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Kevin Greenard: Disciplined approach with RESP pays off over time

While back to school is looking different this year, the benefits of contributing to a Registered Education Savings Plan (RESP) have not changed.
Kevin Greenard

While back to school is looking different this year, the benefits of contributing to a Registered Education Savings Plan (RESP) have not changed. Parents and grandparents, who have set up a RESP for their children or grandchildren, are still encouraged to stay the course with making planned contributions. Ensuring the matching grant money is received, obtaining the long-term tax deferral, family income splitting, and years of compounded growth are all key elements that make a RESP successful.

One of the main attractions for RESP accounts is the ability to receive grant money for qualified contributions which we will discuss below. Another main feature is that both the contributions and grant money received can be invested for further growth. The compounding of investment returns should far exceed the grant money if the RESP is invested appropriately early on. A RESP can be set up when a child or grandchild is born.

If a parent or grandparent (the “subscriber”) opens a RESP when a child (the “beneficiary”) is born, and that same child begins their first year of university at age 18, then the funds will have the ability for compounding growth for 18 to 22 years. The maximum deferral of a RESP is 35 years, at which time the plan must be collapsed. The range therefore is between 18 to 35 years, for those that contribute early on.

The key to get the above deferral is to contribute early. Don’t wait until your child is a teenager before contributing to a RESP. Let us compare the deferral within a Registered Retirement Savings Plan (RRSP). For example, you can begin contributing as early as age 19 to an RRSP in B.C. and can keep 100 per cent of these funds tax sheltered until age 72, at which time you must begin small withdrawals - typically done over a 15 to 20 year period. The deferral of compounded growth for RRSP accounts is between 53 to 73 years – significantly longer than an RESP. We encourage parents and grandparents to contribute early on for RESP accounts to take advantage of the compounded growth, as well as to receive the grant money sooner.

Every year is important when it comes to contributing to a RESP. The optimal strategy I map out for young parents is to contribute $2,500 each year for the first fourteen years of their child’s life, and $1,000 when your child is 15. Doing the contributions early each year allows a greater amount of time for the value of the RESP to grow. If coming up with $2,500 as a lump sum is difficult, then we suggest setting up a Pre-Authorized Contribution (PAC) of $208.33 every month (assuming only one child). Automating this with your Portfolio Manager will help ensure you keep with the plan.

Apart from the rising cost of education, the government provides the Canada Education Savings Grant (CESG) for contributions made up until the end of the calendar year in which the child turns 17. The basic CESG provides a grant of 20 per cent, up to an annual maximum of $500 per child. The lifetime maximum grant is $7,200 per child. The plan noted above has annual contributions of $2,500 for 14 years ($500 CESG each year x 14 = $7,000) and a $1,000 contribution in the 15th year ($200 CESG). This contribution schedule enables the subscriber to claim and obtain the maximum $7,200 per beneficiary.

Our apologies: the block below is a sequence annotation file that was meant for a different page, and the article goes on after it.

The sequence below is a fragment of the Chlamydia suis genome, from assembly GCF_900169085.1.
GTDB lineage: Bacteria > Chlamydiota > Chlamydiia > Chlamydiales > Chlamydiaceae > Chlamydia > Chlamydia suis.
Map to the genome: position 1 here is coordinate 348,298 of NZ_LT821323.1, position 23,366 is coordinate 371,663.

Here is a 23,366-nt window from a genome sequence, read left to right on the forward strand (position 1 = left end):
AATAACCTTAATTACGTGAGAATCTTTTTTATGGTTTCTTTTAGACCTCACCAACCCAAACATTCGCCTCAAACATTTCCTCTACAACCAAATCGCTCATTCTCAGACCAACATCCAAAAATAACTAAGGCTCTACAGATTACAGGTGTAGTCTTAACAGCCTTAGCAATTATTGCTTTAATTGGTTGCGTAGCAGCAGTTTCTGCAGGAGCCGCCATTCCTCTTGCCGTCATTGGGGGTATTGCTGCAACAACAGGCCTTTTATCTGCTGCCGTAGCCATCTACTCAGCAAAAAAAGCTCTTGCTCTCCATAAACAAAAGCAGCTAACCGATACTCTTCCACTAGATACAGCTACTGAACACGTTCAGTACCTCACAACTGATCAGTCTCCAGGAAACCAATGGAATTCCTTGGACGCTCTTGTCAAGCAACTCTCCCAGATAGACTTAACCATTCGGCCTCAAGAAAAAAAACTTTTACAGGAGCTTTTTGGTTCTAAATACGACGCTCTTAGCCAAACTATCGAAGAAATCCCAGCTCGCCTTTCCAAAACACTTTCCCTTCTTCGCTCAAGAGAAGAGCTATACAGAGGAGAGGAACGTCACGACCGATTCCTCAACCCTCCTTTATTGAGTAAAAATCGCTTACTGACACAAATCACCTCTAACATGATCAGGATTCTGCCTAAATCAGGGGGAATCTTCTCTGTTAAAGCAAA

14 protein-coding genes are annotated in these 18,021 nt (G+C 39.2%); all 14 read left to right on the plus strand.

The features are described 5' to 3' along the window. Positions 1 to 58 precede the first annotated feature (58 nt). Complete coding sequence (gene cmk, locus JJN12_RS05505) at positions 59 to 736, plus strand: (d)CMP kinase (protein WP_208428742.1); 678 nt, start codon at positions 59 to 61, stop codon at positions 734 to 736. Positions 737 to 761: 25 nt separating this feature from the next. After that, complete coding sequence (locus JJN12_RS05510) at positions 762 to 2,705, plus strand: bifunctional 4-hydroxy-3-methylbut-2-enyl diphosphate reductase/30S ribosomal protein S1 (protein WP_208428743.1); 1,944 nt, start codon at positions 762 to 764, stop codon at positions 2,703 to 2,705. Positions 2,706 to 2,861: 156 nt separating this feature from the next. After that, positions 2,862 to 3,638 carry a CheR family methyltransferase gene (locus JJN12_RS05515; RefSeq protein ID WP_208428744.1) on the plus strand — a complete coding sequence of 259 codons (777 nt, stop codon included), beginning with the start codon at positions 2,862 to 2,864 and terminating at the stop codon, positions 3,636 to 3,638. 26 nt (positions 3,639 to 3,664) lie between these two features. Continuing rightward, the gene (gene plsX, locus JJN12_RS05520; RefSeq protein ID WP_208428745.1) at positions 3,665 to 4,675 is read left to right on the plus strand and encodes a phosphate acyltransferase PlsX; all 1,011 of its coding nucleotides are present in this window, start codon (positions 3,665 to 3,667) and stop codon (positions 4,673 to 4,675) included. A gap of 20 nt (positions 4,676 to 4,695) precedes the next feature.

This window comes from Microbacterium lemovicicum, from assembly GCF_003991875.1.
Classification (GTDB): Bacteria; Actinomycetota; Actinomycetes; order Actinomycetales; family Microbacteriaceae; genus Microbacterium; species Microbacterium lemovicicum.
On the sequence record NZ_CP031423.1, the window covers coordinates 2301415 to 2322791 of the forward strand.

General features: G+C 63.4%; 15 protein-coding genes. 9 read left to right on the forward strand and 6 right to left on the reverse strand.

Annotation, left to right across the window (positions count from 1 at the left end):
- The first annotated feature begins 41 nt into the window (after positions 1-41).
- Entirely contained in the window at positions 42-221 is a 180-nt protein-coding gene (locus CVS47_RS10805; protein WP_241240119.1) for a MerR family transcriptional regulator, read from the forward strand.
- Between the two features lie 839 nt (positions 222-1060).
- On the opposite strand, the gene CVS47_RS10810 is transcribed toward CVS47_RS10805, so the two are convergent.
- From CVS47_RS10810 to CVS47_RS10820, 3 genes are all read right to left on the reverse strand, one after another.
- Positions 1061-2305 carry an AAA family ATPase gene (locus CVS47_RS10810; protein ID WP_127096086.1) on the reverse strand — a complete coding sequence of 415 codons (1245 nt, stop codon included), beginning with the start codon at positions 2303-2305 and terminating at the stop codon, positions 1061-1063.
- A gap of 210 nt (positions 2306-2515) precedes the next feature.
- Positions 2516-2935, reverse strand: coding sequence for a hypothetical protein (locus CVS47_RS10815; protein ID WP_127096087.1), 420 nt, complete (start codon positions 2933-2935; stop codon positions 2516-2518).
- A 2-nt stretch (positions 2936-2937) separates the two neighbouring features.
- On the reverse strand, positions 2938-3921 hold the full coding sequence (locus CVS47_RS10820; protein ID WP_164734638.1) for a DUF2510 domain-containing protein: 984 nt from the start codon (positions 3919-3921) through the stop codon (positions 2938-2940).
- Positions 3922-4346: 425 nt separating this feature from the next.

Now that we have mapped out the strategy of contributions, the next decision is to decide how to invest the money. The RESP account will have your contributions and the CESG all in one account. These funds can be invested in a number of different ways depending on the financial institution you are dealing with. If you open the account up at a bank or credit union then you’re likely investing primarily in mutual funds. If you open the account up at a full-service investment firm then you could explore different, lower-cost, options outside of mutual funds, especially once the account gets built up.

Investing in individual common shares can be another good option. I feel that the RESP can be a fantastic learning opportunity to teach children about finances and investing. Every year you can sit down with your kids and discuss what to do with the current contribution money. You can analyze companies and weigh the pros and cons of different investment choices. Over time, you can teach your kids how they can track the RESP investments.

The initial priority should be setting the savings discipline and obtaining all available CESG grant money. As the beneficiaries get closer to needing the money (i.e. going to University) then shifting some or all of the investments into something more conservative to reduce risk generally makes sense.

Next week, we will discuss the strategy of how to utilize RESP funds for post-secondary education.

Kevin Greenard CPA CA FMA CFP CIM is a portfolio manager and director, wealth management, with The Greenard Group at Scotia Wealth Management in Victoria. His column appears every week at Call 250-389-2138.